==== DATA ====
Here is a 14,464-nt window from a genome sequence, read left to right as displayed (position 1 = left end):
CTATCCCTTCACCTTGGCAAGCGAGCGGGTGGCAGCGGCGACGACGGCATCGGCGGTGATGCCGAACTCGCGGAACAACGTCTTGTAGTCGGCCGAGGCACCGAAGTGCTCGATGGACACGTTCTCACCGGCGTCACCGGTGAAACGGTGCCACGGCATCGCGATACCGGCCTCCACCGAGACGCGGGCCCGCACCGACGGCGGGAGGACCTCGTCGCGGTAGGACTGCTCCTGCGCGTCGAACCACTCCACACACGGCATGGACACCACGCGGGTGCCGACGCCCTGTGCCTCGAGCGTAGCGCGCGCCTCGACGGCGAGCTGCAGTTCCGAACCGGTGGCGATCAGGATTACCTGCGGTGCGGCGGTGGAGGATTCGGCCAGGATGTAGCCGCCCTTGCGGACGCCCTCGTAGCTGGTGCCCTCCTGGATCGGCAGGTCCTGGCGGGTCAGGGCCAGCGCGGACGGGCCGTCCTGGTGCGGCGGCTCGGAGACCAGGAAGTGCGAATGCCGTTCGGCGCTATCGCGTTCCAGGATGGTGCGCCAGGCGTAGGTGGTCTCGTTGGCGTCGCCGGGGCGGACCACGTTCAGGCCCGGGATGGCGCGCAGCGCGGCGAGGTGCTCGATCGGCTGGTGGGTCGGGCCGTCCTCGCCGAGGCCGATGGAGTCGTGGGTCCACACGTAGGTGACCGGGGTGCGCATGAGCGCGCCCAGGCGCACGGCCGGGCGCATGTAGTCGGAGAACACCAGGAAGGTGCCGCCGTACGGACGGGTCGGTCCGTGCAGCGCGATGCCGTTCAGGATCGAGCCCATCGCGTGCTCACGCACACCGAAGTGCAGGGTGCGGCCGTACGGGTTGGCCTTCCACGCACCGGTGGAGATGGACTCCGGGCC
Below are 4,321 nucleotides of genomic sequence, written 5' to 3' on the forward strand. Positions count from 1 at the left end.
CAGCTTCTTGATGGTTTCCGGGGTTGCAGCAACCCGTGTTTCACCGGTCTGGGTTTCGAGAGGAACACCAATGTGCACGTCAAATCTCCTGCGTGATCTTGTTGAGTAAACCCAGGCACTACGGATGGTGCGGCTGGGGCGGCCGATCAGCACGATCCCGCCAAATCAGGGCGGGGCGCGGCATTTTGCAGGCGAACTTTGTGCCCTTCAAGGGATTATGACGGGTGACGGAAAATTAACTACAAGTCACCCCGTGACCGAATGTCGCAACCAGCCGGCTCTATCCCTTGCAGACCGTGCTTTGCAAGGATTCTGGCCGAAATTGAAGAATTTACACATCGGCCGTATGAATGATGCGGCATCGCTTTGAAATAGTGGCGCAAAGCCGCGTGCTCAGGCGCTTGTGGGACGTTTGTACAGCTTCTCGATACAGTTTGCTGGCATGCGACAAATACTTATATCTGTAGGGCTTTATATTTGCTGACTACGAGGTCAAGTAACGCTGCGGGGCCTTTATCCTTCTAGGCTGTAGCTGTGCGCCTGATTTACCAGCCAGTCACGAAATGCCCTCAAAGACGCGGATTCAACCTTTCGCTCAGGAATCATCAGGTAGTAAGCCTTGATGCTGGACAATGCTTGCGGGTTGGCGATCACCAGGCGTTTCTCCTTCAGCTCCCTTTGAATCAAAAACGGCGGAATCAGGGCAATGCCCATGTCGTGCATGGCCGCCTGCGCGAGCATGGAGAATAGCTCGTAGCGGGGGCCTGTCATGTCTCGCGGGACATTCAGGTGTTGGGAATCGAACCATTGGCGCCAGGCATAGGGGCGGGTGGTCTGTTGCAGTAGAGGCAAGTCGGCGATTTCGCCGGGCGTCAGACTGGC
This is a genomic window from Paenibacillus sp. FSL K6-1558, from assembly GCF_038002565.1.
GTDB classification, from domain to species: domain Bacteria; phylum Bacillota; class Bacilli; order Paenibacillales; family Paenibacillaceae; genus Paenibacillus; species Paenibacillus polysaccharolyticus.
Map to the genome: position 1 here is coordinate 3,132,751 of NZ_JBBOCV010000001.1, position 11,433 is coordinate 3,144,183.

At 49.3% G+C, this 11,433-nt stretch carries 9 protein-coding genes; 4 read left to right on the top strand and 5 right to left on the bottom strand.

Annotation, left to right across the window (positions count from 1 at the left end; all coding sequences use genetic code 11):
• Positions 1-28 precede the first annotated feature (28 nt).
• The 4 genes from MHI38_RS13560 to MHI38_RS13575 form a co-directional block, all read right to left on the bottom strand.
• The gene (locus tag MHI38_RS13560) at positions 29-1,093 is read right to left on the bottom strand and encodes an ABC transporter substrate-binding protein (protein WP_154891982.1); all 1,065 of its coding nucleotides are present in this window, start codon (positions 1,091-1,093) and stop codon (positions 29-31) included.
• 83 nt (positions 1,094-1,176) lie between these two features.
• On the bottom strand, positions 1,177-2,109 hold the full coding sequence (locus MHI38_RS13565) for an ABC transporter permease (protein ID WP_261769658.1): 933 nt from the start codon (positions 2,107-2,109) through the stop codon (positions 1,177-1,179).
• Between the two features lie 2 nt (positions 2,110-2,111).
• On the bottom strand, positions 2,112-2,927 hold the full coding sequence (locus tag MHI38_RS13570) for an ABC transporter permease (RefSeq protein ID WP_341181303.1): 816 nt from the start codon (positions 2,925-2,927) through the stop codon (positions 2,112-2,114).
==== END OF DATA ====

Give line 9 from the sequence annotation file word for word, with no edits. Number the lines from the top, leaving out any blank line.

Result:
Annotation, left to right across the window (positions count from 1 at the left end; all coding sequences use genetic code 11):